git stat

Short Bytes: Git Stats is a command line tool, which lets a developer see the contribution percentages of project contributors, see global or user commit activity, filtered by date and other options. To use this tool, you need nodejs and npm installed on your system. You can visit git-stats GitHub repository to see all the options.

Github user IonicaBizau, made this awesome tool called git-stats. Git Stats lets you see useful git statistics like percentage of contribution of the project contributors, overall GitHub calendar like activity on the command line. 

To use it you need nodejs and npm installed on your system (npm is automatically installed when you install nodejs).

You could either install it in any git project, locally, or do a global install via npm.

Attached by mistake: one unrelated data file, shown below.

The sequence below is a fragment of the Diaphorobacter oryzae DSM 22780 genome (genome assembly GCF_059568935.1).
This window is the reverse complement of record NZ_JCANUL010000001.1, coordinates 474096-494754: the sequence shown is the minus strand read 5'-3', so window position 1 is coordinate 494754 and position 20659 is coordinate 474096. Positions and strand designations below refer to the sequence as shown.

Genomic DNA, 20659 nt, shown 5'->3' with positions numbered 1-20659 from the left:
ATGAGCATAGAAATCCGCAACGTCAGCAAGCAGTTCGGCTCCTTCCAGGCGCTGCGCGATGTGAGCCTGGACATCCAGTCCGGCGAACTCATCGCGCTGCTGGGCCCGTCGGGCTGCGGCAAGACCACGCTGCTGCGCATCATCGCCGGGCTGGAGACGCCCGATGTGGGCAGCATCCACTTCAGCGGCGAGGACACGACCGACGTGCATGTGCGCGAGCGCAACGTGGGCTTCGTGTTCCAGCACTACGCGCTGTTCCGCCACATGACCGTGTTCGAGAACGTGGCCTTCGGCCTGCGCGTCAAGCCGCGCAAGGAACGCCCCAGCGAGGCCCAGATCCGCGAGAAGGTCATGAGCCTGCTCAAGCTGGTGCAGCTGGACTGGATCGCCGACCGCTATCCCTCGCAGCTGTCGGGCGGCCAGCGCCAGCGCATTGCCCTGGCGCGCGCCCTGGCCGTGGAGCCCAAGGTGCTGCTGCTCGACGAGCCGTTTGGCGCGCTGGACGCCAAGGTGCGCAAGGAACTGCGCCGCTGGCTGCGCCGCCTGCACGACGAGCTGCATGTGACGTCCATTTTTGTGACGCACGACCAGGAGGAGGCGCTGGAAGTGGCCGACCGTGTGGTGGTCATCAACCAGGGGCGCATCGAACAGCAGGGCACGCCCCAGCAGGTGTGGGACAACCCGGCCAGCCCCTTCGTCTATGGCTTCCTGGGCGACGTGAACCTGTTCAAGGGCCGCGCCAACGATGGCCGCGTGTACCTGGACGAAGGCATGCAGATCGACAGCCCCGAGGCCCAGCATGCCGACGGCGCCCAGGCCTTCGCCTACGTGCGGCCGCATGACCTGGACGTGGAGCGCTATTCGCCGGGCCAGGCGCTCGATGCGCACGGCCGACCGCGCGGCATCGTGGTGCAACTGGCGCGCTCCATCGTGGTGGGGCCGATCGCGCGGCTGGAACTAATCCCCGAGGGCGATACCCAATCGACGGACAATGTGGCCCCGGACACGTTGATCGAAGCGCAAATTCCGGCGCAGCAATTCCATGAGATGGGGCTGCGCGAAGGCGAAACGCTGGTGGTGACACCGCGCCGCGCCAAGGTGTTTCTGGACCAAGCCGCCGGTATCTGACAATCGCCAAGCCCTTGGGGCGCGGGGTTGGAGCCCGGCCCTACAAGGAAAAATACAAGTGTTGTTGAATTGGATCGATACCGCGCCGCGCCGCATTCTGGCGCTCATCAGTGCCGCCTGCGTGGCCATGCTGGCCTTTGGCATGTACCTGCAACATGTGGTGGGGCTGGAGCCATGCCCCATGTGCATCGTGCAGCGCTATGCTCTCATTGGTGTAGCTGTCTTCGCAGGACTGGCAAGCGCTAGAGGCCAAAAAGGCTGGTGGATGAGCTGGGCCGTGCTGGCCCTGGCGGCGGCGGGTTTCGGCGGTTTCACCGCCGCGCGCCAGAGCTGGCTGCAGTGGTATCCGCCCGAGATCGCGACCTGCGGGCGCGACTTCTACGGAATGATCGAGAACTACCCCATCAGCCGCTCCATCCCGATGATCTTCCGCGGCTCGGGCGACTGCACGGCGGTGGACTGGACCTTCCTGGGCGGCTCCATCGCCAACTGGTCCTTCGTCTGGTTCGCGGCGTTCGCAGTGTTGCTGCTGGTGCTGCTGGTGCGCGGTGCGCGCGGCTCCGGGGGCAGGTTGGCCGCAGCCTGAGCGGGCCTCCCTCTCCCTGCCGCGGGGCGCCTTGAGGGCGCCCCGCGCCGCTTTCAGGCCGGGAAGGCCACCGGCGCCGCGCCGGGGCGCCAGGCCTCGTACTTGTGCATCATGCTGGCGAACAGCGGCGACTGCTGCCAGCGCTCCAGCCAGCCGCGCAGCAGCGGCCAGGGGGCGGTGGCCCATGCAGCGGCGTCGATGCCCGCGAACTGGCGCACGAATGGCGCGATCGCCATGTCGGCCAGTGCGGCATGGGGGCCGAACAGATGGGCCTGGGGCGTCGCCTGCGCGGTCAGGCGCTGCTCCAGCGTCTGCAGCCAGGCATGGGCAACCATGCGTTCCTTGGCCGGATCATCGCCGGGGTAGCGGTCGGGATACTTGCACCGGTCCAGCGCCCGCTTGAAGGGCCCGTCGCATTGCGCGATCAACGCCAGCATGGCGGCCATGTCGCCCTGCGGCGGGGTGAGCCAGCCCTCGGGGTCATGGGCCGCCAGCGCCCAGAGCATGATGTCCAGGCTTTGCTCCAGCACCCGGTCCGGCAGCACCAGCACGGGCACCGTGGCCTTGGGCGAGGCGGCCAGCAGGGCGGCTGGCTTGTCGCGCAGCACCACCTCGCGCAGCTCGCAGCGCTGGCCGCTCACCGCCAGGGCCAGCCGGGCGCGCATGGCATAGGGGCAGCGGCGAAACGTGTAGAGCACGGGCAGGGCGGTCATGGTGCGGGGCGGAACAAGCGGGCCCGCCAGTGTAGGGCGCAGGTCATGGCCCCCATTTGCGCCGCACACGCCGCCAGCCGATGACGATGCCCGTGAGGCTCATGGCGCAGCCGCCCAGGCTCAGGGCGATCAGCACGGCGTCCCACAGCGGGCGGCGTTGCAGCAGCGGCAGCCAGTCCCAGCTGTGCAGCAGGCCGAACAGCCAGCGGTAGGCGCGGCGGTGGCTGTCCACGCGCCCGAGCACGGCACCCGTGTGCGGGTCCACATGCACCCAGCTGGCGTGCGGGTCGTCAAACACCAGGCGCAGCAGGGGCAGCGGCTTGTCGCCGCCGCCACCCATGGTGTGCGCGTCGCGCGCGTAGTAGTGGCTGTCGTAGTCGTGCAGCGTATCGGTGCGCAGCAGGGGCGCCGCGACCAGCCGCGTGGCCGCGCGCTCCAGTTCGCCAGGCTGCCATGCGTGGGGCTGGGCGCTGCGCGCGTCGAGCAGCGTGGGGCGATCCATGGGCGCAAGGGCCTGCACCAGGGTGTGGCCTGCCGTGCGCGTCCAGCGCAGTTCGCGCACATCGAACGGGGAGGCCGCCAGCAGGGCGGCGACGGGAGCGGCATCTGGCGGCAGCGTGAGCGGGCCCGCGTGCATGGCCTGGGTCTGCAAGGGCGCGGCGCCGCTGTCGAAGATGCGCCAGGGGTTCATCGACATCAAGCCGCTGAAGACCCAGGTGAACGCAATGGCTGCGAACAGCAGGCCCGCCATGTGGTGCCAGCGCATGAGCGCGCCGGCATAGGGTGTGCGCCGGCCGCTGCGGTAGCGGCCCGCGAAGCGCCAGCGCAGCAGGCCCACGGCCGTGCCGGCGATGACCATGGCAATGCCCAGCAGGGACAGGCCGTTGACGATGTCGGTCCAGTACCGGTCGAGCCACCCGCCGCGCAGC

npm i -g git-stats

Then you could run —

git-stats -h

It’ll show you what flags and options you could use Git Stats with.

For example, to see all the authors of ui-element-samples google repository, cd into the repository and type —

git-stats --authors

Here, you’ll get a cute little retro looking command line pie chart, and contributors’ percentage of contributions.

Git Stats: Authors

If we do —

git-stats -g

Here, Git Stats shows the global activity calendar in the repository that you are in.

Git Stats: Global Statistics

There are many other options that you can use such as —

git-stats -s '1 January 2017'

It will show you all the commits since Jan 1, 2017, in the GitHub looking calendar.

Similarly, there’s an –until option.

  -u, --until <date>     Optional end date.

You could switch to light theme using this command

-l, --light            Enables the light theme.

Git Stats works fine in terminal emulators supporting ANSI styles. It should work fine on Linux and OS X.

If you run Git Stats on display graph on Windows, please use a terminal that can properly display ANSI colors. Windows Command Prompt and Git Bash wouldn’t work.

To know all the options visit git-stats github repository.

Share with us how your commits look in the calendar, in your git project!

Also Read: Why Every Programmer Must Explore “GitHub Showcases” Trends